The Eastern New Mexico News - Serving Clovis, Portales and the Surrounding Communities

Education feature: CHS labs get upgrade


November 25, 2018

Jamie Cushman

Clovis High junior Matthew Martinez, right, and sophomore Zach Leeth work on a model crane in the upgraded CHS tech lab.

o CHS labs add 3D printing, robotics kits, milling machine.

By Jamie Cushman


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CLOVIS - An upgraded technology lab at Clovis High School has given students the chance to explore new tech that wasn't even invented when their parents went to school.

Tech lab teacher Adrian Lucero said the upgraded lab was completed in early October and includes 3D printing, new robotics kits and a milling machine that carves designs the students created on a computer into aluminum, plastic or wood.

"In general there's a lot more resources at our disposal and a more in-depth system of rotations," sophomore Mercedes Theriault said about the upgraded tech lab.

Students work in pairs on two-week projects that challenge them to solve problems, often based in real-life examples, through collaboration.

"Even with a little kit where they're making a model, they're learning a little bit about bridge designs or other aspects like that," Lucero said.

They explore coding, robotics, pre-engineering, digital design and 3D animation.

"We're just continuing to give them lots of opportunities to explore with different technologies. It's kind of meant a little bit for career exploration, figure out an area of interest they can study further," Lucero said.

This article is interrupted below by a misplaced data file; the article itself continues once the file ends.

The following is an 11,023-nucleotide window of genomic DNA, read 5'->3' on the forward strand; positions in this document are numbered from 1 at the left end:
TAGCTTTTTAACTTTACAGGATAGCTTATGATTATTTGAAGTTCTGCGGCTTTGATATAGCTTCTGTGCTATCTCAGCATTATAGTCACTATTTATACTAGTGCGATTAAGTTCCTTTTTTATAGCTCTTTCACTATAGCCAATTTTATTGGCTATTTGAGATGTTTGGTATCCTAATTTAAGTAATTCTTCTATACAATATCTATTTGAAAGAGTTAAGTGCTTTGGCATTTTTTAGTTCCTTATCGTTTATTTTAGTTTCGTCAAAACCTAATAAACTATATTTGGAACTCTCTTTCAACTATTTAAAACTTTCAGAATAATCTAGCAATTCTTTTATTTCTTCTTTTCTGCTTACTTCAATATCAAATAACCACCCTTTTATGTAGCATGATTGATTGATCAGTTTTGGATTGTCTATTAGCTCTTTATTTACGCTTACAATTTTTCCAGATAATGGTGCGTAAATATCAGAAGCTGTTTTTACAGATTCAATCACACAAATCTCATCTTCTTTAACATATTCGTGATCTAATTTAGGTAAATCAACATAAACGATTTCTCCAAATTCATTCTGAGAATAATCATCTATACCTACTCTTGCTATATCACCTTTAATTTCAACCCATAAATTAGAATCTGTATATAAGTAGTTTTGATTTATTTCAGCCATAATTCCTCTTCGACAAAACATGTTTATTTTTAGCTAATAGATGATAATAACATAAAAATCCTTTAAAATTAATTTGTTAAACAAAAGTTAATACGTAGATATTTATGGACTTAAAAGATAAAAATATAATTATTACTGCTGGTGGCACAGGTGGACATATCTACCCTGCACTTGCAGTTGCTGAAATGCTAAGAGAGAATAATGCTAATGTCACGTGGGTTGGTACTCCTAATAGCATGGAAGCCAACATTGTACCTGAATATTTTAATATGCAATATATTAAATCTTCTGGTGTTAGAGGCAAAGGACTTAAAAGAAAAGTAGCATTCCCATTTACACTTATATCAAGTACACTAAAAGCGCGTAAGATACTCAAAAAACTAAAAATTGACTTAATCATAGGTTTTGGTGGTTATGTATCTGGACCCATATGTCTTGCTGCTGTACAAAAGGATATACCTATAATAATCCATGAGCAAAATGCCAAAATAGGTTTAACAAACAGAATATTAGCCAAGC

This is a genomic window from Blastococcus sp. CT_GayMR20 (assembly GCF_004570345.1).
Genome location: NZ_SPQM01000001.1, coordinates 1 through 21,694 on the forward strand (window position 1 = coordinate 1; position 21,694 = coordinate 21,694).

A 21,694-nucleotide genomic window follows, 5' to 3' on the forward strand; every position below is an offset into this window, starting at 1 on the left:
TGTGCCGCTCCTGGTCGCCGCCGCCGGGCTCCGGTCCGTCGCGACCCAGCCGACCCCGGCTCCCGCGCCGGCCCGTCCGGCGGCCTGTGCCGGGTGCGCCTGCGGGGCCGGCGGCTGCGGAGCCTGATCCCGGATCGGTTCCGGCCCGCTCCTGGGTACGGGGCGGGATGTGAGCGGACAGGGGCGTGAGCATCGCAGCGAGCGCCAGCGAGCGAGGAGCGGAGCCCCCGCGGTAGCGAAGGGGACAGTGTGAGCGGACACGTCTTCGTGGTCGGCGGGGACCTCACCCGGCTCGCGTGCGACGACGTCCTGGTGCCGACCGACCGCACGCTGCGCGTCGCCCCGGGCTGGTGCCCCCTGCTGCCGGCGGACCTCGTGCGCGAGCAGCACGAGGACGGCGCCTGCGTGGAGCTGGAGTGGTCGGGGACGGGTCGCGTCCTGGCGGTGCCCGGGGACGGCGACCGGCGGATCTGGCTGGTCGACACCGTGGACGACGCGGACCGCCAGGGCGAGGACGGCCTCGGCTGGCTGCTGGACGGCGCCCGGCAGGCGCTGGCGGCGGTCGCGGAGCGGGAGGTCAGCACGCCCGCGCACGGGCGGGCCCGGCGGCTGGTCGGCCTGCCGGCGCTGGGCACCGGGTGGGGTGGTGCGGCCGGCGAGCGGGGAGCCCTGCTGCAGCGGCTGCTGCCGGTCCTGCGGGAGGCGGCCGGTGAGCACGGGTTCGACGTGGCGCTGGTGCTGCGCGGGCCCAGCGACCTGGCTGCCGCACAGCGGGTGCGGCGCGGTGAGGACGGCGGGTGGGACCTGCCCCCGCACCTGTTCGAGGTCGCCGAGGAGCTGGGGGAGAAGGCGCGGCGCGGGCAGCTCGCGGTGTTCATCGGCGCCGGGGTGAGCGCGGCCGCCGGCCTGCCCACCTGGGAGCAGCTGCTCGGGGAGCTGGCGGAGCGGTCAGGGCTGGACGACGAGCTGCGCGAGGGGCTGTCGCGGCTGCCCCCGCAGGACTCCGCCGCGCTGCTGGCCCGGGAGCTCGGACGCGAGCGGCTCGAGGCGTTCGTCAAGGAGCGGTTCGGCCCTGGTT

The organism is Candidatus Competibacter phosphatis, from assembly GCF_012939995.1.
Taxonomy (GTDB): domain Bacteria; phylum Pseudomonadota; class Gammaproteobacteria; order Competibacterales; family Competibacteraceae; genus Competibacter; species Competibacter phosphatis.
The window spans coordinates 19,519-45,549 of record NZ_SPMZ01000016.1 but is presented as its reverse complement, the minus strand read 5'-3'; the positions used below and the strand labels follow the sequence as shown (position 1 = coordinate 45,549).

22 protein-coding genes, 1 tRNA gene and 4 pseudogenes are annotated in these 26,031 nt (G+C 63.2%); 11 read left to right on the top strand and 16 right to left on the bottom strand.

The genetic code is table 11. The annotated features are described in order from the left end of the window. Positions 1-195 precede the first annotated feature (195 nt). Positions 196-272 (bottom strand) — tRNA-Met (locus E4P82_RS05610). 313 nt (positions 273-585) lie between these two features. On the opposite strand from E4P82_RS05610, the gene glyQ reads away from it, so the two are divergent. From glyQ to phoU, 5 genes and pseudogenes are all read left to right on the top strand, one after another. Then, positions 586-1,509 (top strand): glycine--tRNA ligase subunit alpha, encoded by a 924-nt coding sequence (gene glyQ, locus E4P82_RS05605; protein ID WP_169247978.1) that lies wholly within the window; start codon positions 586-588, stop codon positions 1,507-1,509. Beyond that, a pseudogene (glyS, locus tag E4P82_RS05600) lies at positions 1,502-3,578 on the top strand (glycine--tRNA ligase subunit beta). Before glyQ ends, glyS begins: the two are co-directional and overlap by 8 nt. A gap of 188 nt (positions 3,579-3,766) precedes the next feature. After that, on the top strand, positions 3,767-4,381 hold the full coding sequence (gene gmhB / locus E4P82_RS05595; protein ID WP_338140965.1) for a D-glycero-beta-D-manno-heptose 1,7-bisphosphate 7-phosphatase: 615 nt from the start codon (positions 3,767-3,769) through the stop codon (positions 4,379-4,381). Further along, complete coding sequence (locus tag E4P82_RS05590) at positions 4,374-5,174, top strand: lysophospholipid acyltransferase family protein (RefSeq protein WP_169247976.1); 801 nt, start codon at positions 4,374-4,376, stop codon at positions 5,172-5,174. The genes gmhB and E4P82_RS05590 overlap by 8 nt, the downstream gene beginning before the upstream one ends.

"They teach themselves, I'm more of a facilitator. They have to figure out the resources that are given to them. It's just a lot of problem solving with their partner to try to figure it out and I'm there to help them out when they're stuck and try to engage them."

Lucero told The News that he has visited other tech labs in Denver over the past two years, one of which was concerned about urbanization in their area. The class researched microhabitats and presented to a developer how to involve microhabitats in a new building development in their community.

Lucero said the Clovis tech lab program has not yet reached that advanced stage where they are working on projects in the community, but it's on the horizon.

He said they will receive training on wind energy in January, a growing field in eastern New Mexico.

Sophomore Zach Leeth said he enjoys the change of pace tech lab provides during the school day, as well as the chance to build social and communication skills.

Junior Matthew Martinez said he hopes to become a video game designer, so the work with different computer programs and software is beneficial.

Lucero said career preparation is a big part of the tech lab class and hopefully the students are learning skills they will carry with them after leaving high school.

"The technology coming out, they have to stay ahead of it and learn how to stay abreast of the new technologies as they're coming out," Lucero said. "They're learning to seek out these resources that we're providing them with so they can go and do their own research. When something new changes in their job, they can learn how to use those pieces of equipment."


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